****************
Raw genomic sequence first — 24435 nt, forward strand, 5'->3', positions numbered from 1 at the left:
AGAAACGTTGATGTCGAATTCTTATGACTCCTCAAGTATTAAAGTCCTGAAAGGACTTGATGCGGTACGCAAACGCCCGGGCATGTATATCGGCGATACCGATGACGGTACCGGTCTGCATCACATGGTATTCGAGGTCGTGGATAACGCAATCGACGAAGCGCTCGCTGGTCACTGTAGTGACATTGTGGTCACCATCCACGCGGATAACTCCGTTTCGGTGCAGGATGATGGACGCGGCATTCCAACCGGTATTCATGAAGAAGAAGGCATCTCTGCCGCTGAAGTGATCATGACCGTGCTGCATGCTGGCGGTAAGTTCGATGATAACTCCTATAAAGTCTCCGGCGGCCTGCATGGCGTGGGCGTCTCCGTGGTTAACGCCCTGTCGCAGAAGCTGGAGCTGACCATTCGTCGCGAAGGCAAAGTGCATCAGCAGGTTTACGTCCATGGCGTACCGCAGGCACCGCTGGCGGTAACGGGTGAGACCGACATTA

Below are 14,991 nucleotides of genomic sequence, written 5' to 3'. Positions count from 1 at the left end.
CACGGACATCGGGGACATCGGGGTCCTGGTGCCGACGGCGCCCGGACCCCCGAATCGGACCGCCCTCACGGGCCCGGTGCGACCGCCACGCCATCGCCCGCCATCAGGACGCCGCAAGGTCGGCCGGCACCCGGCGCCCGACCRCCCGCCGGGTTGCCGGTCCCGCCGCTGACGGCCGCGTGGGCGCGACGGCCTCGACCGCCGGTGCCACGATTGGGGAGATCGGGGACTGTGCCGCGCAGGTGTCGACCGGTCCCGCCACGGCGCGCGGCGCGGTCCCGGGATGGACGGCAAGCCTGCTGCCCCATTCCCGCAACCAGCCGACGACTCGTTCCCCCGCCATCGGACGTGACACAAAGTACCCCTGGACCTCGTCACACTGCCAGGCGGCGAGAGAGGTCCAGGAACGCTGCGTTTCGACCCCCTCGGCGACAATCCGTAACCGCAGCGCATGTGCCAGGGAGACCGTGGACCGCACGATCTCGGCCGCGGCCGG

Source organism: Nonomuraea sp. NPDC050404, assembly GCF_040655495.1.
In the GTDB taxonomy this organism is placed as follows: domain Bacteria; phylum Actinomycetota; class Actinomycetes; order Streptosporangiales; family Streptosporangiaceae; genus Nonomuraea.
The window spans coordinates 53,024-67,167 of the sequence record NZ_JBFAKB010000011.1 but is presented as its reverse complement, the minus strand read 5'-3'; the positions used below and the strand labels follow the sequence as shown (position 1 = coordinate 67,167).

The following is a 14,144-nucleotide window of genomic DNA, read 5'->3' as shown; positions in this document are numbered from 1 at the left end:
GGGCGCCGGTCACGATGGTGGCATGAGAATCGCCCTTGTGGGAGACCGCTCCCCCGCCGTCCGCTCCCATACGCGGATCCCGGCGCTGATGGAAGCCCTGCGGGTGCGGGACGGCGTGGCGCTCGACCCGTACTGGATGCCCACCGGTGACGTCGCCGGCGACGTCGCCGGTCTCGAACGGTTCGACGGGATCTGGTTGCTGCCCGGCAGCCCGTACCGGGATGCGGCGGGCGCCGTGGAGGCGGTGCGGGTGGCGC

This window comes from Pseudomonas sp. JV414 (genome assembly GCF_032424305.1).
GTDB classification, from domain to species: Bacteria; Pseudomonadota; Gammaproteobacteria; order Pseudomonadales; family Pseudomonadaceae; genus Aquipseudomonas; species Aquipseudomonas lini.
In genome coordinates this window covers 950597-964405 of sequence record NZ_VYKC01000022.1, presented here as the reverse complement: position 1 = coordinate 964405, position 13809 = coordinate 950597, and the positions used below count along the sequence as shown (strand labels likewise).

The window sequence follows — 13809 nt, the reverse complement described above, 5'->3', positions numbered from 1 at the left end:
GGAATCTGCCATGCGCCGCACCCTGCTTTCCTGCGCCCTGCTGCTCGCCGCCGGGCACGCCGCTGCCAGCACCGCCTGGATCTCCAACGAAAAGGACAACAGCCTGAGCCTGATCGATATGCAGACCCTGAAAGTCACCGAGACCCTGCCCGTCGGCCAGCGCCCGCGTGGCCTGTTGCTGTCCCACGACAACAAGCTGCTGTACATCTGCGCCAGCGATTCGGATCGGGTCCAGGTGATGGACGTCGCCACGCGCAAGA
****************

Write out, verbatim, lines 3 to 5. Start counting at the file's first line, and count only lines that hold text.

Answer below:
Below are 14,991 nucleotides of genomic sequence, written 5' to 3'. Positions count from 1 at the left end.
CACGGACATCGGGGACATCGGGGTCCTGGTGCCGACGGCGCCCGGACCCCCGAATCGGACCGCCCTCACGGGCCCGGTGCGACCGCCACGCCATCGCCCGCCATCAGGACGCCGCAAGGTCGGCCGGCACCCGGCGCCCGACCRCCCGCCGGGTTGCCGGTCCCGCCGCTGACGGCCGCGTGGGCGCGACGGCCTCGACCGCCGGTGCCACGATTGGGGAGATCGGGGACTGTGCCGCGCAGGTGTCGACCGGTCCCGCCACGGCGCGCGGCGCGGTCCCGGGATGGACGGCAAGCCTGCTGCCCCATTCCCGCAACCAGCCGACGACTCGTTCCCCCGCCATCGGACGTGACACAAAGTACCCCTGGACCTCGTCACACTGCCAGGCGGCGAGAGAGGTCCAGGAACGCTGCGTTTCGACCCCCTCGGCGACAATCCGTAACCGCAGCGCATGTGCCAGGGAGACCGTGGACCGCACGATCTCGGCCGCGGCCGG

Source organism: Nonomuraea sp. NPDC050404, assembly GCF_040655495.1.